Road drainage seems to be a most suitable topic given the heavy rains the past few days due to a powerful typhoon that hit the northern Philippines. With or without typhoons, however, the frequency of flash flooding has increased the past few years in part due to the heavier than usual monsoon rains but mainly due to the poor state of road drainage in our cities. The photos below show an example of flash flooding due to a sudden downpour in Cebu City.

Cebu flash flood2 Cebu flash flood1

What is noticeable along the road is a lack of storm drains that could have prevented the accumulation of water on the carriageway. If there were storm drains at strategic points along the road, it is difficult to judge from the photo. I also suspect that road construction may have adversely affected the slopes required for the water to travel to the drains. These are surely stated in the road design but are somehow lost or deficient upon construction of the road. There are similar situations in other cities as well and especially in Metro Manila where flash floods often cripple road traffic around the metropolis as critical sections of major arterials like EDSA, C-5, Espana Blvd. and E. Rodriguez become flooded.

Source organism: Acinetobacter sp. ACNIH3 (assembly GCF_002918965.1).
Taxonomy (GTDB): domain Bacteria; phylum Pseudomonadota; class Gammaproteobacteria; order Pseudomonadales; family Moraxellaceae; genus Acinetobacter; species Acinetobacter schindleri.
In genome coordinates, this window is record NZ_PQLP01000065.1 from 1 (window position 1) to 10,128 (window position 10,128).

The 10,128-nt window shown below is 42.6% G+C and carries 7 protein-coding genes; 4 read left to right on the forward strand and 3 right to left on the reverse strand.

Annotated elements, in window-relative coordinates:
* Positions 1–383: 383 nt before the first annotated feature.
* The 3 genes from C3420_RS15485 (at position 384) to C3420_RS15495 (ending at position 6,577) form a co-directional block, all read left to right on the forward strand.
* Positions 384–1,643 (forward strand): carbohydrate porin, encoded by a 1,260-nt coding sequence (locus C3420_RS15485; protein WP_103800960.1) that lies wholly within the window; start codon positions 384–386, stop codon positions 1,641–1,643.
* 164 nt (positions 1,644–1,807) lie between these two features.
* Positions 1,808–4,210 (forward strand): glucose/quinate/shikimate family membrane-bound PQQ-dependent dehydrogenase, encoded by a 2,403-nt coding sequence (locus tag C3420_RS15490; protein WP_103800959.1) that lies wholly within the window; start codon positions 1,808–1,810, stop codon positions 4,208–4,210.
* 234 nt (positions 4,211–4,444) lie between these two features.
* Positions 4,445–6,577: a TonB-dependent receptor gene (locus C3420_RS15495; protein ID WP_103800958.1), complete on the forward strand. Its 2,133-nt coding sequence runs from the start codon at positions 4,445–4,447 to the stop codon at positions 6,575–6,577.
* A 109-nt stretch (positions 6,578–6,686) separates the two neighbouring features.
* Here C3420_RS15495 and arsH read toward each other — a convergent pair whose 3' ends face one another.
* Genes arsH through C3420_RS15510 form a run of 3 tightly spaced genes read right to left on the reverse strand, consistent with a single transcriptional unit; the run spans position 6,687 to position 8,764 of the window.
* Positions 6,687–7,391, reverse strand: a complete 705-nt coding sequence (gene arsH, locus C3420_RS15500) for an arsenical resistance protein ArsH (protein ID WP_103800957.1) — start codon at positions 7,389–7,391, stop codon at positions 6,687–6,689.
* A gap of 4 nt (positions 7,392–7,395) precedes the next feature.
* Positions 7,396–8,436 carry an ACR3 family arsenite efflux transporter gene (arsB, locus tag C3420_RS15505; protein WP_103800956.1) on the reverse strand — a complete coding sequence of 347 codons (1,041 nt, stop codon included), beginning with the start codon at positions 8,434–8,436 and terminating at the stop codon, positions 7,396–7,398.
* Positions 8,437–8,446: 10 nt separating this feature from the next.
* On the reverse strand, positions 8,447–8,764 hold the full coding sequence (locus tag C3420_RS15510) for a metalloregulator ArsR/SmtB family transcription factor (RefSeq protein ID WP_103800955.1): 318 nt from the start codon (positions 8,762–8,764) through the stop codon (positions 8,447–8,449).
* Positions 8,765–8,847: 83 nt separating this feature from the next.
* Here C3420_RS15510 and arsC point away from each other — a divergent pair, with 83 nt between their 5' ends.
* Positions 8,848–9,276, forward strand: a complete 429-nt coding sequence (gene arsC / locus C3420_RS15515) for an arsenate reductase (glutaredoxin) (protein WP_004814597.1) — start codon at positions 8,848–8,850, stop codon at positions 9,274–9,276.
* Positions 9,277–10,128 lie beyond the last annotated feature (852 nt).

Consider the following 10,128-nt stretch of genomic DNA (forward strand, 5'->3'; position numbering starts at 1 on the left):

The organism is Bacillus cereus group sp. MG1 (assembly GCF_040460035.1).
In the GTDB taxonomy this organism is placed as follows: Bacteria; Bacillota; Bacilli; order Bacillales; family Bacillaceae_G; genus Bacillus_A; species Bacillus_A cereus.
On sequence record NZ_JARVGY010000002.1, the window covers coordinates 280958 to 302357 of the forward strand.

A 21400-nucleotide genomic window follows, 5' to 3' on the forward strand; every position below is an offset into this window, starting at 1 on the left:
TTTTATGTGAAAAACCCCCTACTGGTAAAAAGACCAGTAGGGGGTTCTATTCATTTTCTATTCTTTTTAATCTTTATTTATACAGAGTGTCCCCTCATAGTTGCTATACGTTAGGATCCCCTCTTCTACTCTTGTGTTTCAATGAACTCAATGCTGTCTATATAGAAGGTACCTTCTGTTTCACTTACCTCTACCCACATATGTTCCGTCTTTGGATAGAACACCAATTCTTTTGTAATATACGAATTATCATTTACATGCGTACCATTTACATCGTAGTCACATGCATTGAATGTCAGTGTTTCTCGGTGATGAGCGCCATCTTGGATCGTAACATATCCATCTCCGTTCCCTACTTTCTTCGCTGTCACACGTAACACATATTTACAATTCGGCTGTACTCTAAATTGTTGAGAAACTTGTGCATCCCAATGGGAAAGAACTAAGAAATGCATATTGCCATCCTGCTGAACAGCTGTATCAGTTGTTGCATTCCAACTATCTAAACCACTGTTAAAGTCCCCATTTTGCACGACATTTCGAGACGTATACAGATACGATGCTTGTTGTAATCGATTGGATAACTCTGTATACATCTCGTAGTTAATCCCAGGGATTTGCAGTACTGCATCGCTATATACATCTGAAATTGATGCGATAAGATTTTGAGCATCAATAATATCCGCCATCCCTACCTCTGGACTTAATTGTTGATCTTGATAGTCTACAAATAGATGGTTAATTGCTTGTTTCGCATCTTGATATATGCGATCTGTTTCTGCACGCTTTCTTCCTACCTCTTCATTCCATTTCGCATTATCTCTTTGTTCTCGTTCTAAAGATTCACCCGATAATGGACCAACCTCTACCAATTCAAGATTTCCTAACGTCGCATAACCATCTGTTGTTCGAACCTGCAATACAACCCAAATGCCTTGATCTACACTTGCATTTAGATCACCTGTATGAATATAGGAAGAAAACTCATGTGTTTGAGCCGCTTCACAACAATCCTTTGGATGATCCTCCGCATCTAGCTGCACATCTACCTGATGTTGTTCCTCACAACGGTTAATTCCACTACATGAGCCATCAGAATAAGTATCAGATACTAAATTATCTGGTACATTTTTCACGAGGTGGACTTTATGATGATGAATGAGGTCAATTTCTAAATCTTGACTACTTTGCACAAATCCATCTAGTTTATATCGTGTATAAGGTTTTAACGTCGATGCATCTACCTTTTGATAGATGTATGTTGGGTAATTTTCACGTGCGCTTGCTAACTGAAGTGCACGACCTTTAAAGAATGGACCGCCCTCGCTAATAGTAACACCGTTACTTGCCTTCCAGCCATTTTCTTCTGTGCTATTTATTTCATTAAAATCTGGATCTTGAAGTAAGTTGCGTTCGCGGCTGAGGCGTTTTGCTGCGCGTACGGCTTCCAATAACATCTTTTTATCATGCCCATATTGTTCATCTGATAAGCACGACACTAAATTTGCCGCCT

We were traveling back to Quezon City along Sumulong Highway after a meeting in Antipolo City. We noticed the road widening projects along the highway; effectively increasing the number of lanes and the capacity of the road. Included in the project are the construction of sidewalks and drainage along both sides of the road. Below is a photo of the section near the Sumulong gate of Valley Golf clearly showing the newly constructed lane and sidewalk along the Masinag-bound side of the highway.